Many would cast doubt on the legality of the declarations made by the chief ministers of Chhattisgarh, Kerala, Punjab, Madhya Pradesh, Maharashtra and West Bengal – all Opposition-ruled states – that they will not implement the Act in their respective states.
Constitutionally speaking, Parliament is empowered to legislate on citizenship matters under Article 246, read with Entry 17 of List I in the Seventh Schedule to the Constitution. It is also correct to argue that the Act is valid and operative in India, as it has not been stayed or struck down by the Supreme Court. The Central government can direct compliance with the Act under Article 256. The President may also declare, under Article 365, that the government in the respective state cannot be carried out in accordance with the Constitution.
But we must look beyond centre-state relations and look for answers to the following vital questions: can the Central government read and apply the Constitution selectively as per its whims and fancies? Can the Central government enforce and implement one Part of the Constitution to direct state governments to comply with a law that flies in the face of another Part of the very same Constitution? Would state governments not lose their legitimacy if they acted in conformity and supported and implemented a patently unconstitutional, immoral and discriminatory law?
When we speak of law or rule of law, can a law made by Parliament or a decision handed down by a court of law – even when coming from the highest court of the land – qualify as “just” and “moral” if it goes against basic human values of equality and fairness?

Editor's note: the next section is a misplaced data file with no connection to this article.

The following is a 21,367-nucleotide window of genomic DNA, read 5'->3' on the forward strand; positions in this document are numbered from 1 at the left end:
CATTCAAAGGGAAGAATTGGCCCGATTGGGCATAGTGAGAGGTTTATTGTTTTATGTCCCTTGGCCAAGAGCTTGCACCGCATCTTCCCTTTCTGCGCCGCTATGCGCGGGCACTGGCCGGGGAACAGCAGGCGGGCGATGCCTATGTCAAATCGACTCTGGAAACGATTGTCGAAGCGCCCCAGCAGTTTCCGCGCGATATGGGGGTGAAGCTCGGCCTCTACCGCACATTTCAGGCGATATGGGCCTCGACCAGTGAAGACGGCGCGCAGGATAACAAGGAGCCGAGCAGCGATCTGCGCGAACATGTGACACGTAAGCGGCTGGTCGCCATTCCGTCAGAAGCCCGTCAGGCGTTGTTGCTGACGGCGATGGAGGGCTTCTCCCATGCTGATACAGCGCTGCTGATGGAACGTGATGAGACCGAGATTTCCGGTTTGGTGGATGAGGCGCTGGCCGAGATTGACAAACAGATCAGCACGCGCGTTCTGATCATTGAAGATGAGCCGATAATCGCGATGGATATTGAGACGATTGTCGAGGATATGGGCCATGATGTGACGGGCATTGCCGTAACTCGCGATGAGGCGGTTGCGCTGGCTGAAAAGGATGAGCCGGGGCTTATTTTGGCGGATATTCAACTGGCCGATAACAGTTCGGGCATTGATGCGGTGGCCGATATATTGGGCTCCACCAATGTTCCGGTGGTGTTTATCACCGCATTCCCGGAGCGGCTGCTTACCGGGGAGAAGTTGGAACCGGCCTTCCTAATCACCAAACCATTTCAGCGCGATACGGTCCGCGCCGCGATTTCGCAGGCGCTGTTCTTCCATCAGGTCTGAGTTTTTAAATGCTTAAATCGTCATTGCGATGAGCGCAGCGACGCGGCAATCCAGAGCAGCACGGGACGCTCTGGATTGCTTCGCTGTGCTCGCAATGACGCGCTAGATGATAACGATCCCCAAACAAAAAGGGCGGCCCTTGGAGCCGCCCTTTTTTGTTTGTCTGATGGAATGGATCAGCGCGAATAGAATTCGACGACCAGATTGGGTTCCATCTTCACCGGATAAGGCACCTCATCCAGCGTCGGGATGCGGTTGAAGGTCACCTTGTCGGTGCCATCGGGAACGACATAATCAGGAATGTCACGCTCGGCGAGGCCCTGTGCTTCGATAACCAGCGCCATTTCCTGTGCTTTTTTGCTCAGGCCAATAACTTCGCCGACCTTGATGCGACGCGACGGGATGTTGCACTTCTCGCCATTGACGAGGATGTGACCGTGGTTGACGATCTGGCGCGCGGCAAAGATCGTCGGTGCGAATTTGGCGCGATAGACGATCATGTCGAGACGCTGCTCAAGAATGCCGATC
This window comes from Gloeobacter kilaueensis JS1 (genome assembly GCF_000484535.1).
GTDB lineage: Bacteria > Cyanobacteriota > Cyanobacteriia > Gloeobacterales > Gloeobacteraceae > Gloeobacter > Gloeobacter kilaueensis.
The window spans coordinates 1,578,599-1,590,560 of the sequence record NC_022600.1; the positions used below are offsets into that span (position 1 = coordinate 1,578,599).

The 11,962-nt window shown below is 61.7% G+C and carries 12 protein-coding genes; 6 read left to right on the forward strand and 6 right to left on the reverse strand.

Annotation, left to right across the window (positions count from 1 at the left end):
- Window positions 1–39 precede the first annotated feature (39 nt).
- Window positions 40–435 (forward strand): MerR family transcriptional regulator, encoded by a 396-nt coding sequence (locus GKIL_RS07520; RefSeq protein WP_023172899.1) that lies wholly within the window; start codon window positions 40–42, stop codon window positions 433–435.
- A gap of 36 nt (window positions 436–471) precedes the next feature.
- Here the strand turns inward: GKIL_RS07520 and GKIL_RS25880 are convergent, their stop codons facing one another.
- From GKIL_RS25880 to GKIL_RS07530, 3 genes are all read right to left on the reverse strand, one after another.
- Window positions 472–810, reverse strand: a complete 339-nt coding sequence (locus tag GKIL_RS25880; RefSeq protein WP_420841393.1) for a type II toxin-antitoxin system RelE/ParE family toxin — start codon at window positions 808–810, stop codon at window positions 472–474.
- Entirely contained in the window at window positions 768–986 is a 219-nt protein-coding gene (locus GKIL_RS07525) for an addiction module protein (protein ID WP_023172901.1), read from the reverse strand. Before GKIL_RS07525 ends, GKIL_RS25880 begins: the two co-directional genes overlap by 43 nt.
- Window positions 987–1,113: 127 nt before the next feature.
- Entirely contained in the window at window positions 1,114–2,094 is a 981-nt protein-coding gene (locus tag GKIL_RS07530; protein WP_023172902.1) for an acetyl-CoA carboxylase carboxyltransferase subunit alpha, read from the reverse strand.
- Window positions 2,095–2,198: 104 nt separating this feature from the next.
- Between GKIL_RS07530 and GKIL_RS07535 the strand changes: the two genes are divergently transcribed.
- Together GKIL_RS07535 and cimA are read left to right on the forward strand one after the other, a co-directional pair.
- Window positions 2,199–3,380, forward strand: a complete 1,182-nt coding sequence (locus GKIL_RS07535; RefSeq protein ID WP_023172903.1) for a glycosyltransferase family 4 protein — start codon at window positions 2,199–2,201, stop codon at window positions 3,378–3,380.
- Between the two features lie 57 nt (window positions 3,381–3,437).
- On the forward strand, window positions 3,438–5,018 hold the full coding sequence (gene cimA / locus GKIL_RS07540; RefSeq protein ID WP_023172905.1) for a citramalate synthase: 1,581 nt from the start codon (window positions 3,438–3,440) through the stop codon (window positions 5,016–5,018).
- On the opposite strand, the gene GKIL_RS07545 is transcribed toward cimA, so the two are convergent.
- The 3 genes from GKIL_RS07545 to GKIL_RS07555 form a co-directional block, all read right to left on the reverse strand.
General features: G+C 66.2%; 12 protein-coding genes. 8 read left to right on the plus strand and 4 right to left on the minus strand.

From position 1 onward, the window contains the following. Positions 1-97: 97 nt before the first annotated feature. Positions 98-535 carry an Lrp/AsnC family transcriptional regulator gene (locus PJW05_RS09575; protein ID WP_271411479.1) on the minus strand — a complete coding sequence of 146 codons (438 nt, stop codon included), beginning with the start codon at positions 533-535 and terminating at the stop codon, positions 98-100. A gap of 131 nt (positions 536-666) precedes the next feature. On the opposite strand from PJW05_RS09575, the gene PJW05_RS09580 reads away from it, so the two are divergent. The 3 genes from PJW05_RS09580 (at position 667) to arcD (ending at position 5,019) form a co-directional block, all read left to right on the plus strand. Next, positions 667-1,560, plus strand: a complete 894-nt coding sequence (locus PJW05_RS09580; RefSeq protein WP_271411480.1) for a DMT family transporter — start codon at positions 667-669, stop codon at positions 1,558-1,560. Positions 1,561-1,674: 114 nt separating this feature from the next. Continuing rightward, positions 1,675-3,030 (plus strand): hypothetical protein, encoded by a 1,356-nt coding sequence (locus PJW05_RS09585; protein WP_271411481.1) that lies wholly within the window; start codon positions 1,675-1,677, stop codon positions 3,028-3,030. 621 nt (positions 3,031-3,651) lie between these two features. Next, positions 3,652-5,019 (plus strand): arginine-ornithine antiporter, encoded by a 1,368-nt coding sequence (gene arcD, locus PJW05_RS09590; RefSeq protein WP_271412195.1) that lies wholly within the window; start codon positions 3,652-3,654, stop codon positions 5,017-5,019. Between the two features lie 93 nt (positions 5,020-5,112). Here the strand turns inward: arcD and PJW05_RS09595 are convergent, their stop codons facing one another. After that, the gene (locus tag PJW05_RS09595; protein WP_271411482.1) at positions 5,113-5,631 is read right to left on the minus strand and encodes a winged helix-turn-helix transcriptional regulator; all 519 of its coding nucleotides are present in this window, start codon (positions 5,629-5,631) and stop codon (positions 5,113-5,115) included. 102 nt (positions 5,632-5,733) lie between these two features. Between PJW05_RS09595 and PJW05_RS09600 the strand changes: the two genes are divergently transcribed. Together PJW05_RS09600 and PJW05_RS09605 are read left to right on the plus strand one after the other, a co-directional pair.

A reasoned and principled protest, accompanied by a willingness to submit to punishment or prosecution (for instance, by defying Section 144 orders), will mean that we do not leave the cause of justice and fairness with legislators and judges alone. It will also mean that the people of the country, from whom the government derives its ultimate authority, are in constant vigil of their constitutional rights and liberties. The protests against the Citizenship Amendment Act has gained significant and sustained engagement and we must strive to keep up the momentum.
Find latest and upcoming tech gadgets online on Tech2 Gadgets. Get technology news, gadgets reviews & ratings. Popular gadgets including laptop, tablet and mobile specifications, features, prices, comparison.
Updated Date: Dec 31, 2019 20:35:44 IST